I am writing a blog series about my personal perspectives as a Master’s student on the role that technology plays in Education. Click here for Parts I, II, III, IV, V, VI and VII.

This weeks is Microsoft’s Teams first year anniversary. I am taking this occasion to write a few blogs on how it has been an absolute game-changer; a huge bonus in driving groups or teams’ projects to the next level! Here I explore how we are using it at UCL to deliver a professional Client Project as part of our Master of Public Administration (MPA) 

Group projects can be some of the most tedious experiences in life! Whether you are a student or an experienced professional, you may well shudder in fear at the idea of having to gather different individuals in one room to brainstorm, design, develop and deliver a new project.  

Part of my MPA is delivering a Client Project to a real-world organisation, taking research from a Science, Technology or Engineering field and transforming it into recommendations for action. Using Microsoft Teams effectively has really allowed us to increase collaboration and coordination. 

Create your team 

Ready. Set. GO! Once you know who your team members will be, log in into your Office 365 account and click on Microsoft Teams:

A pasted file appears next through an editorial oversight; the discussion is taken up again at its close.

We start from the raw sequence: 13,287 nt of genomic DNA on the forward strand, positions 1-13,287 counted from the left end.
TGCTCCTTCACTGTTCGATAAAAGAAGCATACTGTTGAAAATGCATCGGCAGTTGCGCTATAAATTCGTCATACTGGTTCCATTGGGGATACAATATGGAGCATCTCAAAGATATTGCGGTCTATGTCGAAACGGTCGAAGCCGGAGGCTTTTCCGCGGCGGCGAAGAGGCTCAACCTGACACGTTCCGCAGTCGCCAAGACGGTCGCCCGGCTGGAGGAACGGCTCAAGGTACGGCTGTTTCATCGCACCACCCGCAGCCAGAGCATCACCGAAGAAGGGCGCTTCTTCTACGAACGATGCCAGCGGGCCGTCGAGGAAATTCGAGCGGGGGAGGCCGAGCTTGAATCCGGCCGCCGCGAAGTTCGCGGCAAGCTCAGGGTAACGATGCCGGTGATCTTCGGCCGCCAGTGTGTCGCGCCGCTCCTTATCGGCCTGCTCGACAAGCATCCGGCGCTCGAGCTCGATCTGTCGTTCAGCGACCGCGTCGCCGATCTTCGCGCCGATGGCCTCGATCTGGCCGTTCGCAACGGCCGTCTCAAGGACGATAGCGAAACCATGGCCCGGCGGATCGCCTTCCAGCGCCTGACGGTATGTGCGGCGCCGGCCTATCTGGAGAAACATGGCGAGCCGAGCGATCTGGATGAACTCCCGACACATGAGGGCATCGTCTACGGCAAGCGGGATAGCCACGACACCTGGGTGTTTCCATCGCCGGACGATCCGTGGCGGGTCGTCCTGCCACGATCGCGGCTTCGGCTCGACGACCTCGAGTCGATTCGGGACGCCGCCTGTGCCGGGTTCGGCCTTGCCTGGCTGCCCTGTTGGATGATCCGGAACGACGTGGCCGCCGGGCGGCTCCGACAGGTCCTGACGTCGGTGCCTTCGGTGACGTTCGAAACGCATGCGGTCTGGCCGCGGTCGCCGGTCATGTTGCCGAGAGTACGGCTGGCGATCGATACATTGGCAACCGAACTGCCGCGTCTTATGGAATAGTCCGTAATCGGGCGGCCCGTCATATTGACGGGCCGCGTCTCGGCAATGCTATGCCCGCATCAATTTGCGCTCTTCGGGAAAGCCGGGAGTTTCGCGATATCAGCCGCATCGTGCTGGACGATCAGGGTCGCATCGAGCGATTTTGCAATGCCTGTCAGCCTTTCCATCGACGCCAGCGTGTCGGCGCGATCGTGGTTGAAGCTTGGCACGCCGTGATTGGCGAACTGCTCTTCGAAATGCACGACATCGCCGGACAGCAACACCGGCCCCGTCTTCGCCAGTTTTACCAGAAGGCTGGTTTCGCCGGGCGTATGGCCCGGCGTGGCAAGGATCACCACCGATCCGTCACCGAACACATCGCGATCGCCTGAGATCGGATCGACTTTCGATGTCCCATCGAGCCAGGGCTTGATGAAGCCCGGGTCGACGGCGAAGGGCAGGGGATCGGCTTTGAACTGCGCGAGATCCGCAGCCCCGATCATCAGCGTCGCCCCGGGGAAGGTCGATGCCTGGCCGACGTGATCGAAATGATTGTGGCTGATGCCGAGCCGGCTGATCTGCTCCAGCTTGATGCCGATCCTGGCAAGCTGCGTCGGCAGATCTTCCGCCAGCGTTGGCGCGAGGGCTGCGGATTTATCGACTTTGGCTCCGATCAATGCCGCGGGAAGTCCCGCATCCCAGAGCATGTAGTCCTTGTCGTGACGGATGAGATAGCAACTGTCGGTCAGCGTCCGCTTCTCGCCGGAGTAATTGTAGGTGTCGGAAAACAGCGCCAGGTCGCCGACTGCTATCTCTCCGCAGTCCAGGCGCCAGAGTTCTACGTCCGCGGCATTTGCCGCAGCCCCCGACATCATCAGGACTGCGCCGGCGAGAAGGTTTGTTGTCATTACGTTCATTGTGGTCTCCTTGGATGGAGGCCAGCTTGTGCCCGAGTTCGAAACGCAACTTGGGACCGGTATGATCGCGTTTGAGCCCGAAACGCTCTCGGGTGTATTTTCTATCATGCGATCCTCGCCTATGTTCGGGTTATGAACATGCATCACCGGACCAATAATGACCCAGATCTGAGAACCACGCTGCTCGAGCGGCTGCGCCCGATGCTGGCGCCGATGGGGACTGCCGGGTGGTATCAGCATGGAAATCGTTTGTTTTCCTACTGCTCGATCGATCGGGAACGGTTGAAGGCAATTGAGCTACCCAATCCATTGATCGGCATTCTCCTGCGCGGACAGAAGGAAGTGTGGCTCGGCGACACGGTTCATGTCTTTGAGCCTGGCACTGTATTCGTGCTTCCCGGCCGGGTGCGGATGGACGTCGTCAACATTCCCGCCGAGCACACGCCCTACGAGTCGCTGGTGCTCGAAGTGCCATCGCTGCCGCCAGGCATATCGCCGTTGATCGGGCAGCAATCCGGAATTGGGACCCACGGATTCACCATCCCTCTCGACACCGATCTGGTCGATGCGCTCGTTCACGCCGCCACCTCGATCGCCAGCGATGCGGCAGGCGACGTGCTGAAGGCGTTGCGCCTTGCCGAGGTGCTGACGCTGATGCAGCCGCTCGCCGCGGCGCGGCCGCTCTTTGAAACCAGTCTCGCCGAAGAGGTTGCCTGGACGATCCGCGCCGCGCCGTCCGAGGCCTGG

And then click on add team at the bottom of the page and…

Get ready to invite your team members! 

Once you’ve selected those who you want to invite from your organisation, you can create different Channels 

My recommendation is to straight away integrate the Office 365 apps that you usually use in your day-to-day work: OneNote, OneDrive and others – by clicking this plus icon:  

 

And choosing your most used Office 365 Apps: 

 

This will create “tabs” in your Teams channel where you can drag and drop all your Excel, Word, Forms files.  

Alternatively, just start a conversation and upload a file (any type of file, from videos to PDFs):

All your files will appear in the “Files” section, just like in your OneDrive! 

Teams is a great way to collaborate using elements of social media, such as tagging individuals, having conversations and uploading & sharing content. As most real work gets done in groups, the challenges of communication, co-ordination and alignment can be reduced by using tools that better resemble face-to-face interaction.   

Next steps 

Now that you know how to get started with Microsoft Teams, stay tuned for the next few blogs on how to set your project’s outcome based on the problem it will solve, and how to focus and plan your group activities.

Educators need to feel confident about these apps to implement them in their teaching curricula. Why not get in touch with Hable to strategically discuss with your senior team how to unlock the whole potential of Microsoft Teams, and design enhanced learning experiences for your students.

If you have any specific topics that you would like me to cover in the future, drop me a line at oiurcovich@hable.co.uk or continue the conversation on Twitter 

 

 Oli Iurcovich